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The Creator Economy & Global Parity
This week’s obsession is the creator economy. And, in particular, the opportunity for creators on the continent to participate.
For the uninitiated – the creator economy, broadly speaking, refers to the proliferation of people making a living from creating and selling stuff on the internet. It’s worth mentioning, as well, that there is a distinction between the creator economy and the gig economy – namely, that the gig economy monetizes commoditized, one-off services, whereas creators are monetizing unique, individual products or services, and are doing so on a recurring basis.
Meanwhile, much of the excitement in the space is exemplified by the amount of investment in and around it –
Whereas the first cycle of the creator economy saw top creators making a living online, now the question becomes – is it possible for the rest of us?
Venture capitalist Li Jin argues that The Creator Economy Needs a Middle Class, citing data from platforms such as Spotify and Patreon showing an incredible lack of parity in earnings. Only the top 1 to 2% of creators are making money.
I suspect the same holds true when looking at geographic parity, as well – those that are making a living come from developed markets. This, despite the fact that the internet is global by default.
What’s noticeable about the above map of investments is that investing in creators directly is missing. (While social tokens are to some degree an investment in creators, that’s a separate conversation altogether). Indeed, one of Li’s suggestions for how to foster a creator middle class is to provide capital to up-and-coming creators. She writes,
If creators are the new small businesses, what is the new version of small business lending? Some creator verticals require upfront capital investment or capital to unlock the next level of growth, and could benefit from funding in order to lower the barriers to entry. While the returns on being a successful creator may not be venture scale, there could be new models like social tokens or niche creator-focused funds that provide a bundle of funding and education.
Li also introduces the idea of Universal Creative Income. Historically creating has only been for the well off – someone whose family has an income of $100,000 is twice as likely to become an artist, actor, musician, or author than someone from a family with $50,000 income. I’d imagine this stat holds true for the pursuit of entrepreneurial careers, as well.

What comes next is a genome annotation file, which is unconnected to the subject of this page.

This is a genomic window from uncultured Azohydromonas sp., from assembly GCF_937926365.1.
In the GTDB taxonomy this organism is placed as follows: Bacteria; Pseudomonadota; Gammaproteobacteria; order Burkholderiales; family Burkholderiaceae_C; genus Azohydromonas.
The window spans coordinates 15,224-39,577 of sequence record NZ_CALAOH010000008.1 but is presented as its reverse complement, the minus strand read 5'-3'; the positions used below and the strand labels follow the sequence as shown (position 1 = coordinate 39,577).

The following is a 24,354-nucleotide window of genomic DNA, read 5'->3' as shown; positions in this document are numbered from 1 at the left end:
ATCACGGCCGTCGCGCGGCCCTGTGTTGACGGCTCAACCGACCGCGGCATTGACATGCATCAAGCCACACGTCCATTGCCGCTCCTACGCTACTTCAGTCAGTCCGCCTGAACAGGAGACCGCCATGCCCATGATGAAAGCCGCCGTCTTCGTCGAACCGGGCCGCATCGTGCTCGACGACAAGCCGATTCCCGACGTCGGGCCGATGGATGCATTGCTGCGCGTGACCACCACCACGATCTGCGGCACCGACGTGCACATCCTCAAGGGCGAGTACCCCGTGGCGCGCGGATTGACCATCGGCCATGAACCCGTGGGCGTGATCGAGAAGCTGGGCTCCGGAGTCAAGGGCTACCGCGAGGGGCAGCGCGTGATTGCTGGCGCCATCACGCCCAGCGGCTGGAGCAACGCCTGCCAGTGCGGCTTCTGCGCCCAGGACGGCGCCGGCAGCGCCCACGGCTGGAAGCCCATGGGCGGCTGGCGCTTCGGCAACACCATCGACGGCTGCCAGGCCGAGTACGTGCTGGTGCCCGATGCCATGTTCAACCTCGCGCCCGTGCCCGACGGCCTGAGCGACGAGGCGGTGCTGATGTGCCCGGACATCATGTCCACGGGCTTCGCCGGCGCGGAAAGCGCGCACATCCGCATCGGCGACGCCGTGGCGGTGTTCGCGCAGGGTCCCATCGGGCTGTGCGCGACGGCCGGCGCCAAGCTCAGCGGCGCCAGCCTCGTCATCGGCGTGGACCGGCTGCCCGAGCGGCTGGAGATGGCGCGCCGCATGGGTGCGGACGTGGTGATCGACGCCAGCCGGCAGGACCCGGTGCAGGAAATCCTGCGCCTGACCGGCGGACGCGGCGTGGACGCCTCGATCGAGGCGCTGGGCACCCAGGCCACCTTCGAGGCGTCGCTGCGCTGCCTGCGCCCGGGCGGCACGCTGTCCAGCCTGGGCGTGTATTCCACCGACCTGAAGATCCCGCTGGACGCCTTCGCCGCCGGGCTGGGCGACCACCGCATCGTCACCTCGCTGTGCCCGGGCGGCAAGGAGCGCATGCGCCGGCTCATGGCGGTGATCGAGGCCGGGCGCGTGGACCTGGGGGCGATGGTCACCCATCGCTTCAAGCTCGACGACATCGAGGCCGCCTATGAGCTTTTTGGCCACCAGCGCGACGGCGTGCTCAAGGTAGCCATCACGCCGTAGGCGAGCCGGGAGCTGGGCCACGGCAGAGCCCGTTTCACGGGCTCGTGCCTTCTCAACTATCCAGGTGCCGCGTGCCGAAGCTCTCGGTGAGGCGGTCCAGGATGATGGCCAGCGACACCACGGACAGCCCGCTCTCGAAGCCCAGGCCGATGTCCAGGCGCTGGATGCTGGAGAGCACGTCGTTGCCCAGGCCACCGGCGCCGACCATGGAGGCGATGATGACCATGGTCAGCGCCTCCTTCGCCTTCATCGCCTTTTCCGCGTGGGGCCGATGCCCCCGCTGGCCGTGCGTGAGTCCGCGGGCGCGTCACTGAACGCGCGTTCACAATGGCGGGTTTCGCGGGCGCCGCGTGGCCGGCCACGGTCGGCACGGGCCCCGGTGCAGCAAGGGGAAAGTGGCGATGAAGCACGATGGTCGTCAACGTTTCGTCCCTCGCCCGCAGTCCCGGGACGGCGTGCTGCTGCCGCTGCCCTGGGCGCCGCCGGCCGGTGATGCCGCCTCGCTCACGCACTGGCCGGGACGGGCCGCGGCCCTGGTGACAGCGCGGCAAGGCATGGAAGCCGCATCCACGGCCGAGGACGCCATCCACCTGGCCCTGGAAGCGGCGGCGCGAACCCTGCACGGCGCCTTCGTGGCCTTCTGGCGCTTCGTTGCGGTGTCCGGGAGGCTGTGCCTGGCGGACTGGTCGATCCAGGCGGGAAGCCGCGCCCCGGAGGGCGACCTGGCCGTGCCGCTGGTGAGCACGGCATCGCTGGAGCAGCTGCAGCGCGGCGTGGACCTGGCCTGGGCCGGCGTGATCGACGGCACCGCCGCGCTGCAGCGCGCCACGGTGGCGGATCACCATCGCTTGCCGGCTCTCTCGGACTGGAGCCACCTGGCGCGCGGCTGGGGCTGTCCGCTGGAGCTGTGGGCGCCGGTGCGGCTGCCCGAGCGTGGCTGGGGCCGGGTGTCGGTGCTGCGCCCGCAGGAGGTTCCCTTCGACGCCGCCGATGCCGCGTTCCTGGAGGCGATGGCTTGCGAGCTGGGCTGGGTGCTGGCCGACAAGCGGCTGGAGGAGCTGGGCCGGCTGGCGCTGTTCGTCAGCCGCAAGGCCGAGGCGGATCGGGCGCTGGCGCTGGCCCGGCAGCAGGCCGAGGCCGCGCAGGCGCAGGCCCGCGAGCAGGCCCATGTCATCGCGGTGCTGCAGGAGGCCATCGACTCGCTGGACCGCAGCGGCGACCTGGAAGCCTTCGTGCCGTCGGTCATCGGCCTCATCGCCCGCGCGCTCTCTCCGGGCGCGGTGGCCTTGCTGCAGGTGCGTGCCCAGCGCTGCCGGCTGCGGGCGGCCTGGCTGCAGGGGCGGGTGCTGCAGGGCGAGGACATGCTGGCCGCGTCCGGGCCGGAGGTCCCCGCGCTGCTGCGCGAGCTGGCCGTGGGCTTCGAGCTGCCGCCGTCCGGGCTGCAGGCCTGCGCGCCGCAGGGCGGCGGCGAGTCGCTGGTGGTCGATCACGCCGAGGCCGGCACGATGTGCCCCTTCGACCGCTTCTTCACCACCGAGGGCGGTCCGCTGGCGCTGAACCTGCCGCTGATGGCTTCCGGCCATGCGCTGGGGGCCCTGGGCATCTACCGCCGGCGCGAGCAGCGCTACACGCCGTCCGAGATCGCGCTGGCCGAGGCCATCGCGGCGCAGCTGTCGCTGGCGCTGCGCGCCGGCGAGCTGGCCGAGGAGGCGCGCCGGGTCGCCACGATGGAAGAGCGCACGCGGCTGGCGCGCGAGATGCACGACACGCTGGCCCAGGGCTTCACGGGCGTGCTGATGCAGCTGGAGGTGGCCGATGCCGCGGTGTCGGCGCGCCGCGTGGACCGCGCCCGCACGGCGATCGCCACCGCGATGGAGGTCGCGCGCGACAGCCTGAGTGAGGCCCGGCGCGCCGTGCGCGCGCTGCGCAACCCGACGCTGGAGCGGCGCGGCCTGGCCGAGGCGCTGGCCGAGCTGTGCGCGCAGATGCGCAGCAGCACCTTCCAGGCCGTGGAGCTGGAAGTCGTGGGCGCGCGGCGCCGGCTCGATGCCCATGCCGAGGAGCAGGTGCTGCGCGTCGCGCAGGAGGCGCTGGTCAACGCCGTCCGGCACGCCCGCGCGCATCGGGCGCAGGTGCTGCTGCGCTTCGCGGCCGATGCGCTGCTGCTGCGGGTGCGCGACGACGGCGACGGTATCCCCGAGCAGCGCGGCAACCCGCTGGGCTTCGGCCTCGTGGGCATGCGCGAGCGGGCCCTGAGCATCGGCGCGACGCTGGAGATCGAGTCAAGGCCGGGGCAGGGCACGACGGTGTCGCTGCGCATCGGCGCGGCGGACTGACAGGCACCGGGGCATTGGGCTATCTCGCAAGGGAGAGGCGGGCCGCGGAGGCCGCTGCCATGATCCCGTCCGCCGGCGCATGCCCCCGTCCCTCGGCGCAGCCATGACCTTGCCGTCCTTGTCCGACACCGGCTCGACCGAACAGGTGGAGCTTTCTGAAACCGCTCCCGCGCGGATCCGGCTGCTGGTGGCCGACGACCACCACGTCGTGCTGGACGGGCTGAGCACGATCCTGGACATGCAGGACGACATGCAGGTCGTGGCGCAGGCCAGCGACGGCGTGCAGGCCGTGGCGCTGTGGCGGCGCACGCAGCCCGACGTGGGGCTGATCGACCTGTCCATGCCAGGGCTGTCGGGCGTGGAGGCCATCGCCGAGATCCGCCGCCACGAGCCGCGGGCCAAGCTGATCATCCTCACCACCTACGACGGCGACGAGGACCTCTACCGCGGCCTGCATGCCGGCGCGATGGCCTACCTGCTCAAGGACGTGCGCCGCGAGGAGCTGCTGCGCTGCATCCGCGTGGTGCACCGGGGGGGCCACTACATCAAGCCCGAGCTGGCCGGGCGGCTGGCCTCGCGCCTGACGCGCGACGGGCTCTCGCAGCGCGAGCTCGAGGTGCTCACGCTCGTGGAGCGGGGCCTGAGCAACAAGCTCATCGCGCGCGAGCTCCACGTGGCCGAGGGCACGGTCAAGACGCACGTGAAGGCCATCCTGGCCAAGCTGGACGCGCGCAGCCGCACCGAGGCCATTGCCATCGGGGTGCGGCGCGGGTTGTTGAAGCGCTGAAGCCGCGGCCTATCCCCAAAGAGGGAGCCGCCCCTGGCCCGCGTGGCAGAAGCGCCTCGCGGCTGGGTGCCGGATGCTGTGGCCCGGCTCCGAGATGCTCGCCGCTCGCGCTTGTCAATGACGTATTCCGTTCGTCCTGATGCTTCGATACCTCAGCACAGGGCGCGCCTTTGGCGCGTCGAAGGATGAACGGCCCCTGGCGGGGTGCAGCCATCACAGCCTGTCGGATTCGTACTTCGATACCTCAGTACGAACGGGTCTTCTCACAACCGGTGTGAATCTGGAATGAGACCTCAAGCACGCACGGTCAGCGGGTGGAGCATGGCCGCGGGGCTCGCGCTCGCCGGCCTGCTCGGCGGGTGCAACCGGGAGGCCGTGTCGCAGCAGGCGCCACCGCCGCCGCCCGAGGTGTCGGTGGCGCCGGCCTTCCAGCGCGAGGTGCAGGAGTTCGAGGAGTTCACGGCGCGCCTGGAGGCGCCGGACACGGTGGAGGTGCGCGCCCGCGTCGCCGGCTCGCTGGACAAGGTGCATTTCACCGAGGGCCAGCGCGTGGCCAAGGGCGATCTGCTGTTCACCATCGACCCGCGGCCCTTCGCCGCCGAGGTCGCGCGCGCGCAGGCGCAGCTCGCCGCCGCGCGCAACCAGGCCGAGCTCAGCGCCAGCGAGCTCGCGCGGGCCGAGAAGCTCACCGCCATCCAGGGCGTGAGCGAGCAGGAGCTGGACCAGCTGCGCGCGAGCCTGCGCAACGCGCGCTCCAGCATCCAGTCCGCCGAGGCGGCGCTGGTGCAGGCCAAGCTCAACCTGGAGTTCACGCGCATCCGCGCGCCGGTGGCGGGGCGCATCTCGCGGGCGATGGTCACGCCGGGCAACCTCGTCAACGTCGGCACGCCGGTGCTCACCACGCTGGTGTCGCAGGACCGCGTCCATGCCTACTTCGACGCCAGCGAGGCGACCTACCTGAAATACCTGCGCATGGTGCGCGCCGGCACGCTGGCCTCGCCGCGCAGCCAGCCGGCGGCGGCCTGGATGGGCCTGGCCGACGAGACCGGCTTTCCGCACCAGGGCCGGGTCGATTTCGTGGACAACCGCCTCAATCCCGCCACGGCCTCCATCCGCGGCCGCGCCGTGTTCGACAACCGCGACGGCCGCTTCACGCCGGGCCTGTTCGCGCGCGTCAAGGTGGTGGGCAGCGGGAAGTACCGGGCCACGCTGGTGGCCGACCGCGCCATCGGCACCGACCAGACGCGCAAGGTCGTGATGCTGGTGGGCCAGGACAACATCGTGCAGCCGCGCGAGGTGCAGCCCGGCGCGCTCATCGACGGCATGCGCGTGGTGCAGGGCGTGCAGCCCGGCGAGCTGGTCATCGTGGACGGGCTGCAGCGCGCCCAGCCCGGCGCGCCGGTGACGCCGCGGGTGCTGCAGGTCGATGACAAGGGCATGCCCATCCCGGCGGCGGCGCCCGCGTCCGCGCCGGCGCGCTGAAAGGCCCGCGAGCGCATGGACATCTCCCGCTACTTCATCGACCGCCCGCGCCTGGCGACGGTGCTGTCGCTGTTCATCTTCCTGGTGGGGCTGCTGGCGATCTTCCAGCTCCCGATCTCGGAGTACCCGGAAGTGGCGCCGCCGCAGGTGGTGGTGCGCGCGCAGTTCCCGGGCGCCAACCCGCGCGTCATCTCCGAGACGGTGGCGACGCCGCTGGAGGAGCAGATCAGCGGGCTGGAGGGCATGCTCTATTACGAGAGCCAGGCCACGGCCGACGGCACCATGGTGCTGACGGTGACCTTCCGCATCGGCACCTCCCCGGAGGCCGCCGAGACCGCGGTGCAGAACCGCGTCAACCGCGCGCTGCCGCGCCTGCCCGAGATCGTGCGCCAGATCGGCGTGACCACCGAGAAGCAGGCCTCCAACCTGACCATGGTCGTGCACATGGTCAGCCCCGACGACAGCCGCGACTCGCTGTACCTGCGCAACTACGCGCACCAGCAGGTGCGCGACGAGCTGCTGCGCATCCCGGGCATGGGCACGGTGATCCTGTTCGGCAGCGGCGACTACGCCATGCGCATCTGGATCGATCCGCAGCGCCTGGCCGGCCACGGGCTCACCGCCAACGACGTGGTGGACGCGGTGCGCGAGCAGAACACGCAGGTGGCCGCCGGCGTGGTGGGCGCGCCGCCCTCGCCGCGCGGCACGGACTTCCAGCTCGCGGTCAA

A core component of Li’s thesis is that in order to increase the parity and opportunity for those to take advantage of emergent internet- (and crypto-) enabled opportunities, we need to see more experimentation. And in particular, more experimentation that enables less privileged creators to do more of what they do best.
So assuming the creator economy is here to stay, and that this is what the future of work is going to look like, shouldn’t we see more experimentation along these lines in the African tech ecosystem and African markets, at large?
Should TikTok give out thousands of smartphones and data to up-and-coming creators? (Indeed, TikTok already has a Creator Fund.) Should Bundle or Binance cover the Gas fees of artists looking to mint NFTs? Should Boomplay or Spotify build studios for musicians across the continent? (And aren’t these types of experiments what impact investors are for, too?)
To be sure, I don’t even think these are very radical ideas. The sports and music world has long employed talent development models. Professional soccer – sorry, football – teams have youth academies. Scooter Braun brought Justin Bieber and his mom to Atlanta and paid all of their bills when Bieber was 13. There are venture-backed influencer incubators in China.
The blitzscaling approach of big tech companies subsidizes consumption. But what happens when we subsidize production?
What happens when more individuals – in environments of high joblessness, and low consumer spend – are given opportunities to foster their talent and tap into global markets?
That’s not a rhetorical question – I hope we take the initiative to find out.
Thanks, as always, for reading!